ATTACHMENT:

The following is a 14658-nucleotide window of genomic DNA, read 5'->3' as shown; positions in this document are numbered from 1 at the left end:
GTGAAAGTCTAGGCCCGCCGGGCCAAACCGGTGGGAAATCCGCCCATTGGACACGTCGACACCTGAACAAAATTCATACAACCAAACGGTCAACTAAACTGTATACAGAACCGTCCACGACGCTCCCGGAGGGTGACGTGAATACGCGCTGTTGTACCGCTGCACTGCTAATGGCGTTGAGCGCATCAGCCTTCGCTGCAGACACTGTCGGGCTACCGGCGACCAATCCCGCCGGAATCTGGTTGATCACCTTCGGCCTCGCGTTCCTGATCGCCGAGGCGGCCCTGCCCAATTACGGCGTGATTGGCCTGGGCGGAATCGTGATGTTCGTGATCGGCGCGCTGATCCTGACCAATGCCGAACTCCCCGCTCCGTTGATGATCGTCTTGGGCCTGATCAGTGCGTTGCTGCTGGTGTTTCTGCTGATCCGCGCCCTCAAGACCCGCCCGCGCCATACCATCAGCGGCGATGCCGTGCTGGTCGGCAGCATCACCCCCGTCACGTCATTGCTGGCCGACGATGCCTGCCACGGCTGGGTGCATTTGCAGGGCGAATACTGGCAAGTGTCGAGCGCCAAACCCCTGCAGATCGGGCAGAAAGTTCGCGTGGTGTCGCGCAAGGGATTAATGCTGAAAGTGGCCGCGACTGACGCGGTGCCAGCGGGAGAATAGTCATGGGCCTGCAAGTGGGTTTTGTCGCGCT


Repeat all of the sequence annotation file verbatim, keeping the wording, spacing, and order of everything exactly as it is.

The following is a 14658-nucleotide window of genomic DNA, read 5'->3' as shown; positions in this document are numbered from 1 at the left end:
GTGAAAGTCTAGGCCCGCCGGGCCAAACCGGTGGGAAATCCGCCCATTGGACACGTCGACACCTGAACAAAATTCATACAACCAAACGGTCAACTAAACTGTATACAGAACCGTCCACGACGCTCCCGGAGGGTGACGTGAATACGCGCTGTTGTACCGCTGCACTGCTAATGGCGTTGAGCGCATCAGCCTTCGCTGCAGACACTGTCGGGCTACCGGCGACCAATCCCGCCGGAATCTGGTTGATCACCTTCGGCCTCGCGTTCCTGATCGCCGAGGCGGCCCTGCCCAATTACGGCGTGATTGGCCTGGGCGGAATCGTGATGTTCGTGATCGGCGCGCTGATCCTGACCAATGCCGAACTCCCCGCTCCGTTGATGATCGTCTTGGGCCTGATCAGTGCGTTGCTGCTGGTGTTTCTGCTGATCCGCGCCCTCAAGACCCGCCCGCGCCATACCATCAGCGGCGATGCCGTGCTGGTCGGCAGCATCACCCCCGTCACGTCATTGCTGGCCGACGATGCCTGCCACGGCTGGGTGCATTTGCAGGGCGAATACTGGCAAGTGTCGAGCGCCAAACCCCTGCAGATCGGGCAGAAAGTTCGCGTGGTGTCGCGCAAGGGATTAATGCTGAAAGTGGCCGCGACTGACGCGGTGCCAGCGGGAGAATAGTCATGGGCCTGCAAGTGGGTTTTGTCGCGCT